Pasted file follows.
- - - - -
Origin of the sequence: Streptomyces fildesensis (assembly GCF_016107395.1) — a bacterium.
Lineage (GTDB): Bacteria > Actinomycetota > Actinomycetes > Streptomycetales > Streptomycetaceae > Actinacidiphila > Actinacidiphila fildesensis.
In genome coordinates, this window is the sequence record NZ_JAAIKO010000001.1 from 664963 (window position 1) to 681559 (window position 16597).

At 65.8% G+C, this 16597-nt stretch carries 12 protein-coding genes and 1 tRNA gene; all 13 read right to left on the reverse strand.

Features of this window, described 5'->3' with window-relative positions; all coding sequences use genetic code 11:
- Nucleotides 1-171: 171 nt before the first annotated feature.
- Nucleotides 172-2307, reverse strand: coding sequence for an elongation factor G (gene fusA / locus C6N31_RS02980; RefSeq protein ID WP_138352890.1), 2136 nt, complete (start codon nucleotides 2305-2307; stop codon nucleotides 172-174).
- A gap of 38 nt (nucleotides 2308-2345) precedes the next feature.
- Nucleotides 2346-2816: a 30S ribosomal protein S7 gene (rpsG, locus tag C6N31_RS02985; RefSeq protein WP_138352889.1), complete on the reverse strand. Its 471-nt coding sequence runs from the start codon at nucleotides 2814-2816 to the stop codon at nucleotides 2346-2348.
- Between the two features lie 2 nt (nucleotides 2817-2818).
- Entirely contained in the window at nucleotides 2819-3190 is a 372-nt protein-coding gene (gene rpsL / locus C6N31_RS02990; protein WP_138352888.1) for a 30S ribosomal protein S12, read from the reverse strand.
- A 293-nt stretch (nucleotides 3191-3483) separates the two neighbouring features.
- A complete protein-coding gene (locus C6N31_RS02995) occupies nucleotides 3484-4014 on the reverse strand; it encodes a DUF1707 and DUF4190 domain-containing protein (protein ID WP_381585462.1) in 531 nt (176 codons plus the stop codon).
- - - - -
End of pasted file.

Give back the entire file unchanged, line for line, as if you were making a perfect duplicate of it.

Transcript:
Origin of the sequence: Streptomyces fildesensis (assembly GCF_016107395.1) — a bacterium.
Lineage (GTDB): Bacteria > Actinomycetota > Actinomycetes > Streptomycetales > Streptomycetaceae > Actinacidiphila > Actinacidiphila fildesensis.
In genome coordinates, this window is the sequence record NZ_JAAIKO010000001.1 from 664963 (window position 1) to 681559 (window position 16597).

At 65.8% G+C, this 16597-nt stretch carries 12 protein-coding genes and 1 tRNA gene; all 13 read right to left on the reverse strand.

Features of this window, described 5'->3' with window-relative positions; all coding sequences use genetic code 11:
- Nucleotides 1-171: 171 nt before the first annotated feature.
- Nucleotides 172-2307, reverse strand: coding sequence for an elongation factor G (gene fusA / locus C6N31_RS02980; RefSeq protein ID WP_138352890.1), 2136 nt, complete (start codon nucleotides 2305-2307; stop codon nucleotides 172-174).
- A gap of 38 nt (nucleotides 2308-2345) precedes the next feature.
- Nucleotides 2346-2816: a 30S ribosomal protein S7 gene (rpsG, locus tag C6N31_RS02985; RefSeq protein WP_138352889.1), complete on the reverse strand. Its 471-nt coding sequence runs from the start codon at nucleotides 2814-2816 to the stop codon at nucleotides 2346-2348.
- Between the two features lie 2 nt (nucleotides 2817-2818).
- Entirely contained in the window at nucleotides 2819-3190 is a 372-nt protein-coding gene (gene rpsL / locus C6N31_RS02990; protein WP_138352888.1) for a 30S ribosomal protein S12, read from the reverse strand.
- A 293-nt stretch (nucleotides 3191-3483) separates the two neighbouring features.
- A complete protein-coding gene (locus C6N31_RS02995) occupies nucleotides 3484-4014 on the reverse strand; it encodes a DUF1707 and DUF4190 domain-containing protein (protein ID WP_381585462.1) in 531 nt (176 codons plus the stop codon).